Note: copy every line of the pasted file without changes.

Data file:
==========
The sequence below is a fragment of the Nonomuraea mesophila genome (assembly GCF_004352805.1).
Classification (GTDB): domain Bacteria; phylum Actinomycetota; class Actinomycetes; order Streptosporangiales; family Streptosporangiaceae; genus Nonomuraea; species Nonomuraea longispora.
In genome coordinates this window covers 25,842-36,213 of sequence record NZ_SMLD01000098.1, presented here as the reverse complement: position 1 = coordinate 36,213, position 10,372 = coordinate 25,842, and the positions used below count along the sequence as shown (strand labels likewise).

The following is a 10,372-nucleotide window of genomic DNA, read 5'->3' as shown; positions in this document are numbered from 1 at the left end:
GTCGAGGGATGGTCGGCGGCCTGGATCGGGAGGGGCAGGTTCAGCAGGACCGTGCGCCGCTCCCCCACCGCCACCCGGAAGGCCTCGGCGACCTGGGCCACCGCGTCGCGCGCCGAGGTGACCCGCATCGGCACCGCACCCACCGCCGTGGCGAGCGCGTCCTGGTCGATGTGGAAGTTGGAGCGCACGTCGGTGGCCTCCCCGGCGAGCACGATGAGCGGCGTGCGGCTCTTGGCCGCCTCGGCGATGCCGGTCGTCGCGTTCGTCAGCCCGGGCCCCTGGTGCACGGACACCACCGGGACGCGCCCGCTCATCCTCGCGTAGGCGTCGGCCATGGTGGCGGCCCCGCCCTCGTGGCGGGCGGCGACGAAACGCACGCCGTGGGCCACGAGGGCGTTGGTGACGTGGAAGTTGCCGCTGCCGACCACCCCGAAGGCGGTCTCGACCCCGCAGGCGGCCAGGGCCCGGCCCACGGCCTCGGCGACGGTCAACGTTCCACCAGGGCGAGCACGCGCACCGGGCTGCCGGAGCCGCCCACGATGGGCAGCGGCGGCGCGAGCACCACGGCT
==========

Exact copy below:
The sequence below is a fragment of the Nonomuraea mesophila genome (assembly GCF_004352805.1).
Classification (GTDB): domain Bacteria; phylum Actinomycetota; class Actinomycetes; order Streptosporangiales; family Streptosporangiaceae; genus Nonomuraea; species Nonomuraea longispora.
In genome coordinates this window covers 25,842-36,213 of sequence record NZ_SMLD01000098.1, presented here as the reverse complement: position 1 = coordinate 36,213, position 10,372 = coordinate 25,842, and the positions used below count along the sequence as shown (strand labels likewise).

The following is a 10,372-nucleotide window of genomic DNA, read 5'->3' as shown; positions in this document are numbered from 1 at the left end:
GTCGAGGGATGGTCGGCGGCCTGGATCGGGAGGGGCAGGTTCAGCAGGACCGTGCGCCGCTCCCCCACCGCCACCCGGAAGGCCTCGGCGACCTGGGCCACCGCGTCGCGCGCCGAGGTGACCCGCATCGGCACCGCACCCACCGCCGTGGCGAGCGCGTCCTGGTCGATGTGGAAGTTGGAGCGCACGTCGGTGGCCTCCCCGGCGAGCACGATGAGCGGCGTGCGGCTCTTGGCCGCCTCGGCGATGCCGGTCGTCGCGTTCGTCAGCCCGGGCCCCTGGTGCACGGACACCACCGGGACGCGCCCGCTCATCCTCGCGTAGGCGTCGGCCATGGTGGCGGCCCCGCCCTCGTGGCGGGCGGCGACGAAACGCACGCCGTGGGCCACGAGGGCGTTGGTGACGTGGAAGTTGCCGCTGCCGACCACCCCGAAGGCGGTCTCGACCCCGCAGGCGGCCAGGGCCCGGCCCACGGCCTCGGCGACGGTCAACGTTCCACCAGGGCGAGCACGCGCACCGGGCTGCCGGAGCCGCCCACGATGGGCAGCGGCGGCGCGAGCACCACGGCT